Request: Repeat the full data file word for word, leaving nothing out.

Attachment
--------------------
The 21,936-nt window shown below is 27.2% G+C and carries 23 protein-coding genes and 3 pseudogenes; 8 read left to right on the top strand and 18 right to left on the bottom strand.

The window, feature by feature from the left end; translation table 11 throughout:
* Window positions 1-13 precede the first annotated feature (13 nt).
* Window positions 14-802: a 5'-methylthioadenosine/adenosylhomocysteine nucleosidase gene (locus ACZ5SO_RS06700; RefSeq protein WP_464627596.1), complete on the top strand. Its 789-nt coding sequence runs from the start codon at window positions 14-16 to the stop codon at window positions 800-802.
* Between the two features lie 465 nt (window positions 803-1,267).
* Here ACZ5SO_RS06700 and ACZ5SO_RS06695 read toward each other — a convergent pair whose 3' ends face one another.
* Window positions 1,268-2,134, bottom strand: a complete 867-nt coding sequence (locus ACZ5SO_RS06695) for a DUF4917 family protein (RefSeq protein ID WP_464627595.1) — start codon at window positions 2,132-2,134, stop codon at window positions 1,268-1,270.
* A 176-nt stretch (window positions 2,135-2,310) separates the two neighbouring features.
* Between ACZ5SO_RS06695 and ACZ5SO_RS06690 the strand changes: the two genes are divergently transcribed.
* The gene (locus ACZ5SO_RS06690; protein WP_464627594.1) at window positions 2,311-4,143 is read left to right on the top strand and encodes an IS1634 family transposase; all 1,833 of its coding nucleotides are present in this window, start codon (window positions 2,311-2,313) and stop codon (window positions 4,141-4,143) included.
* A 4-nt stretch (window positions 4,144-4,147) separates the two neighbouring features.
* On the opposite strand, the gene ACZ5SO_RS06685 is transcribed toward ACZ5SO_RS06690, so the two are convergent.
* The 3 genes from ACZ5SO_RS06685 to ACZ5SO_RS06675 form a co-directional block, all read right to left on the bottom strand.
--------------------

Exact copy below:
The 21,936-nt window shown below is 27.2% G+C and carries 23 protein-coding genes and 3 pseudogenes; 8 read left to right on the top strand and 18 right to left on the bottom strand.

The window, feature by feature from the left end; translation table 11 throughout:
* Window positions 1-13 precede the first annotated feature (13 nt).
* Window positions 14-802: a 5'-methylthioadenosine/adenosylhomocysteine nucleosidase gene (locus ACZ5SO_RS06700; RefSeq protein WP_464627596.1), complete on the top strand. Its 789-nt coding sequence runs from the start codon at window positions 14-16 to the stop codon at window positions 800-802.
* Between the two features lie 465 nt (window positions 803-1,267).
* Here ACZ5SO_RS06700 and ACZ5SO_RS06695 read toward each other — a convergent pair whose 3' ends face one another.
* Window positions 1,268-2,134, bottom strand: a complete 867-nt coding sequence (locus ACZ5SO_RS06695) for a DUF4917 family protein (RefSeq protein ID WP_464627595.1) — start codon at window positions 2,132-2,134, stop codon at window positions 1,268-1,270.
* A 176-nt stretch (window positions 2,135-2,310) separates the two neighbouring features.
* Between ACZ5SO_RS06695 and ACZ5SO_RS06690 the strand changes: the two genes are divergently transcribed.
* The gene (locus ACZ5SO_RS06690; protein WP_464627594.1) at window positions 2,311-4,143 is read left to right on the top strand and encodes an IS1634 family transposase; all 1,833 of its coding nucleotides are present in this window, start codon (window positions 2,311-2,313) and stop codon (window positions 4,141-4,143) included.
* A 4-nt stretch (window positions 4,144-4,147) separates the two neighbouring features.
* On the opposite strand, the gene ACZ5SO_RS06685 is transcribed toward ACZ5SO_RS06690, so the two are convergent.
* The 3 genes from ACZ5SO_RS06685 to ACZ5SO_RS06675 form a co-directional block, all read right to left on the bottom strand.